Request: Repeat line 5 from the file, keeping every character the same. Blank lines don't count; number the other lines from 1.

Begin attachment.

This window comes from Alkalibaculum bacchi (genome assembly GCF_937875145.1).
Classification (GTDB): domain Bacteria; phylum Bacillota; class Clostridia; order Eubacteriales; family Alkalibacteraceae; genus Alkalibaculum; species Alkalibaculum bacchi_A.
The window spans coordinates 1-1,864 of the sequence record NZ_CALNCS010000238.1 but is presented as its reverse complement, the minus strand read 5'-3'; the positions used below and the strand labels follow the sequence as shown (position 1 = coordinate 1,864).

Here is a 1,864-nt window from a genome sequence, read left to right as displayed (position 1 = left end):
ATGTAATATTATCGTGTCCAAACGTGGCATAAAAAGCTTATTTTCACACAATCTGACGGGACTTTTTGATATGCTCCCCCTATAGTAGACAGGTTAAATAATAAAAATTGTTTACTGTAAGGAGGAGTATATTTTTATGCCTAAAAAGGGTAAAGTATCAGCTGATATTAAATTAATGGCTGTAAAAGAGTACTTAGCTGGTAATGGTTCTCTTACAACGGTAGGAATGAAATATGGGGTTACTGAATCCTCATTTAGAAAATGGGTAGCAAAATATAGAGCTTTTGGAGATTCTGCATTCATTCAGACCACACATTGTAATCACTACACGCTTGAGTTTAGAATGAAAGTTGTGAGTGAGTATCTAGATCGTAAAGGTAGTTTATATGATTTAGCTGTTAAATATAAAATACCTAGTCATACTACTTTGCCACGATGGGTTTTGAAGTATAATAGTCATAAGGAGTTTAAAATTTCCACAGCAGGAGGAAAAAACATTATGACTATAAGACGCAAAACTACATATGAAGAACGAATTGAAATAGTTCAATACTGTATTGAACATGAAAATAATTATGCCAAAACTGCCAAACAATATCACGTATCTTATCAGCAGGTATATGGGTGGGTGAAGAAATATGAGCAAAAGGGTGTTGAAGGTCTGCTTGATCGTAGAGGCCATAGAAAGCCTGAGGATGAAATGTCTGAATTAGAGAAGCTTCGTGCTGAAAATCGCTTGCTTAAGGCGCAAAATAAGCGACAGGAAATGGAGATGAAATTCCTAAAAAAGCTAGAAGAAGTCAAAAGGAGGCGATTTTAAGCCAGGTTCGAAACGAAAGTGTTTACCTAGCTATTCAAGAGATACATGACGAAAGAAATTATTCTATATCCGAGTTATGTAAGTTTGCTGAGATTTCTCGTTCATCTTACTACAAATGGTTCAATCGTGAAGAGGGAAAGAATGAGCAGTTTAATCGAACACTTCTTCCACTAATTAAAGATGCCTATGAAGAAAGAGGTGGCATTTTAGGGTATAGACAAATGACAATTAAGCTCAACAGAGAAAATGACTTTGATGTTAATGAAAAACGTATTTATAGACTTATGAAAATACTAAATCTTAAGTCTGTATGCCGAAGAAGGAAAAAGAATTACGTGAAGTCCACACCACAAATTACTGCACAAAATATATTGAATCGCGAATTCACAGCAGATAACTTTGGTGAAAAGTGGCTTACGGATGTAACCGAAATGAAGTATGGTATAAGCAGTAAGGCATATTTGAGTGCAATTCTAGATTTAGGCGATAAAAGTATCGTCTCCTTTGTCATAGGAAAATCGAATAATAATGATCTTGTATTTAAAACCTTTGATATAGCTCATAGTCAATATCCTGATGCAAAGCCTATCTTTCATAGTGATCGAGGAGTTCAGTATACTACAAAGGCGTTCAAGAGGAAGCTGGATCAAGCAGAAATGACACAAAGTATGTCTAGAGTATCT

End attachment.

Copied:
ATGTAATATTATCGTGTCCAAACGTGGCATAAAAAGCTTATTTTCACACAATCTGACGGGACTTTTTGATATGCTCCCCCTATAGTAGACAGGTTAAATAATAAAAATTGTTTACTGTAAGGAGGAGTATATTTTTATGCCTAAAAAGGGTAAAGTATCAGCTGATATTAAATTAATGGCTGTAAAAGAGTACTTAGCTGGTAATGGTTCTCTTACAACGGTAGGAATGAAATATGGGGTTACTGAATCCTCATTTAGAAAATGGGTAGCAAAATATAGAGCTTTTGGAGATTCTGCATTCATTCAGACCACACATTGTAATCACTACACGCTTGAGTTTAGAATGAAAGTTGTGAGTGAGTATCTAGATCGTAAAGGTAGTTTATATGATTTAGCTGTTAAATATAAAATACCTAGTCATACTACTTTGCCACGATGGGTTTTGAAGTATAATAGTCATAAGGAGTTTAAAATTTCCACAGCAGGAGGAAAAAACATTATGACTATAAGACGCAAAACTACATATGAAGAACGAATTGAAATAGTTCAATACTGTATTGAACATGAAAATAATTATGCCAAAACTGCCAAACAATATCACGTATCTTATCAGCAGGTATATGGGTGGGTGAAGAAATATGAGCAAAAGGGTGTTGAAGGTCTGCTTGATCGTAGAGGCCATAGAAAGCCTGAGGATGAAATGTCTGAATTAGAGAAGCTTCGTGCTGAAAATCGCTTGCTTAAGGCGCAAAATAAGCGACAGGAAATGGAGATGAAATTCCTAAAAAAGCTAGAAGAAGTCAAAAGGAGGCGATTTTAAGCCAGGTTCGAAACGAAAGTGTTTACCTAGCTATTCAAGAGATACATGACGAAAGAAATTATTCTATATCCGAGTTATGTAAGTTTGCTGAGATTTCTCGTTCATCTTACTACAAATGGTTCAATCGTGAAGAGGGAAAGAATGAGCAGTTTAATCGAACACTTCTTCCACTAATTAAAGATGCCTATGAAGAAAGAGGTGGCATTTTAGGGTATAGACAAATGACAATTAAGCTCAACAGAGAAAATGACTTTGATGTTAATGAAAAACGTATTTATAGACTTATGAAAATACTAAATCTTAAGTCTGTATGCCGAAGAAGGAAAAAGAATTACGTGAAGTCCACACCACAAATTACTGCACAAAATATATTGAATCGCGAATTCACAGCAGATAACTTTGGTGAAAAGTGGCTTACGGATGTAACCGAAATGAAGTATGGTATAAGCAGTAAGGCATATTTGAGTGCAATTCTAGATTTAGGCGATAAAAGTATCGTCTCCTTTGTCATAGGAAAATCGAATAATAATGATCTTGTATTTAAAACCTTTGATATAGCTCATAGTCAATATCCTGATGCAAAGCCTATCTTTCATAGTGATCGAGGAGTTCAGTATACTACAAAGGCGTTCAAGAGGAAGCTGGATCAAGCAGAAATGACACAAAGTATGTCTAGAGTATCT